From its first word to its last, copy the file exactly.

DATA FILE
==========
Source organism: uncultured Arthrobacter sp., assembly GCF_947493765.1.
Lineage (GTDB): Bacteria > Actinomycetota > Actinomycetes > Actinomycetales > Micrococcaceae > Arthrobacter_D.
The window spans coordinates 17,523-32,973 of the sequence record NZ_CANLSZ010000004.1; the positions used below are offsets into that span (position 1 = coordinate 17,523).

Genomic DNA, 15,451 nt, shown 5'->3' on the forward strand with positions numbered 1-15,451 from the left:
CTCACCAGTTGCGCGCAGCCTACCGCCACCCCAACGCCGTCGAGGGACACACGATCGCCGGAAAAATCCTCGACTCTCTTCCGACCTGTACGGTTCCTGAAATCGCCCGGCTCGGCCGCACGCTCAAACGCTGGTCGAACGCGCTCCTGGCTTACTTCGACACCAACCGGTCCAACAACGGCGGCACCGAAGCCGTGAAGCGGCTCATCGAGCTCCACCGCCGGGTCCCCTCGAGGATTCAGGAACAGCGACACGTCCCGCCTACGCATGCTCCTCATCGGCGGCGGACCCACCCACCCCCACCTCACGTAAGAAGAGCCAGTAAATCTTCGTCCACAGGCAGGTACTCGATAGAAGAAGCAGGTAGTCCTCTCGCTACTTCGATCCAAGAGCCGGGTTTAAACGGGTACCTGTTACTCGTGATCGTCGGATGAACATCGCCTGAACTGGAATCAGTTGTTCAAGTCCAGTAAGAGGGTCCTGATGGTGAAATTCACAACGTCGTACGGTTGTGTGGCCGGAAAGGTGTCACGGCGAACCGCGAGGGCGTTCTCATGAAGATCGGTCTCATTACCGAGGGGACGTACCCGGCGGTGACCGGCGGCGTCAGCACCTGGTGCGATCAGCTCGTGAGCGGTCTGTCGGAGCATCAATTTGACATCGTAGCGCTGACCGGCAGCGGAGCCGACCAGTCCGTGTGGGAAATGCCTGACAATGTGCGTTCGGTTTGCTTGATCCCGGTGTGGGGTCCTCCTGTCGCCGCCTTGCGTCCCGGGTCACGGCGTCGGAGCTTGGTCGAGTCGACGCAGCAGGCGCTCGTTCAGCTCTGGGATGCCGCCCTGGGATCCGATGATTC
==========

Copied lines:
Source organism: uncultured Arthrobacter sp., assembly GCF_947493765.1.
Lineage (GTDB): Bacteria > Actinomycetota > Actinomycetes > Actinomycetales > Micrococcaceae > Arthrobacter_D.
The window spans coordinates 17,523-32,973 of the sequence record NZ_CANLSZ010000004.1; the positions used below are offsets into that span (position 1 = coordinate 17,523).

Genomic DNA, 15,451 nt, shown 5'->3' on the forward strand with positions numbered 1-15,451 from the left:
CTCACCAGTTGCGCGCAGCCTACCGCCACCCCAACGCCGTCGAGGGACACACGATCGCCGGAAAAATCCTCGACTCTCTTCCGACCTGTACGGTTCCTGAAATCGCCCGGCTCGGCCGCACGCTCAAACGCTGGTCGAACGCGCTCCTGGCTTACTTCGACACCAACCGGTCCAACAACGGCGGCACCGAAGCCGTGAAGCGGCTCATCGAGCTCCACCGCCGGGTCCCCTCGAGGATTCAGGAACAGCGACACGTCCCGCCTACGCATGCTCCTCATCGGCGGCGGACCCACCCACCCCCACCTCACGTAAGAAGAGCCAGTAAATCTTCGTCCACAGGCAGGTACTCGATAGAAGAAGCAGGTAGTCCTCTCGCTACTTCGATCCAAGAGCCGGGTTTAAACGGGTACCTGTTACTCGTGATCGTCGGATGAACATCGCCTGAACTGGAATCAGTTGTTCAAGTCCAGTAAGAGGGTCCTGATGGTGAAATTCACAACGTCGTACGGTTGTGTGGCCGGAAAGGTGTCACGGCGAACCGCGAGGGCGTTCTCATGAAGATCGGTCTCATTACCGAGGGGACGTACCCGGCGGTGACCGGCGGCGTCAGCACCTGGTGCGATCAGCTCGTGAGCGGTCTGTCGGAGCATCAATTTGACATCGTAGCGCTGACCGGCAGCGGAGCCGACCAGTCCGTGTGGGAAATGCCTGACAATGTGCGTTCGGTTTGCTTGATCCCGGTGTGGGGTCCTCCTGTCGCCGCCTTGCGTCCCGGGTCACGGCGTCGGAGCTTGGTCGAGTCGACGCAGCAGGCGCTCGTTCAGCTCTGGGATGCCGCCCTGGGATCCGATGATTC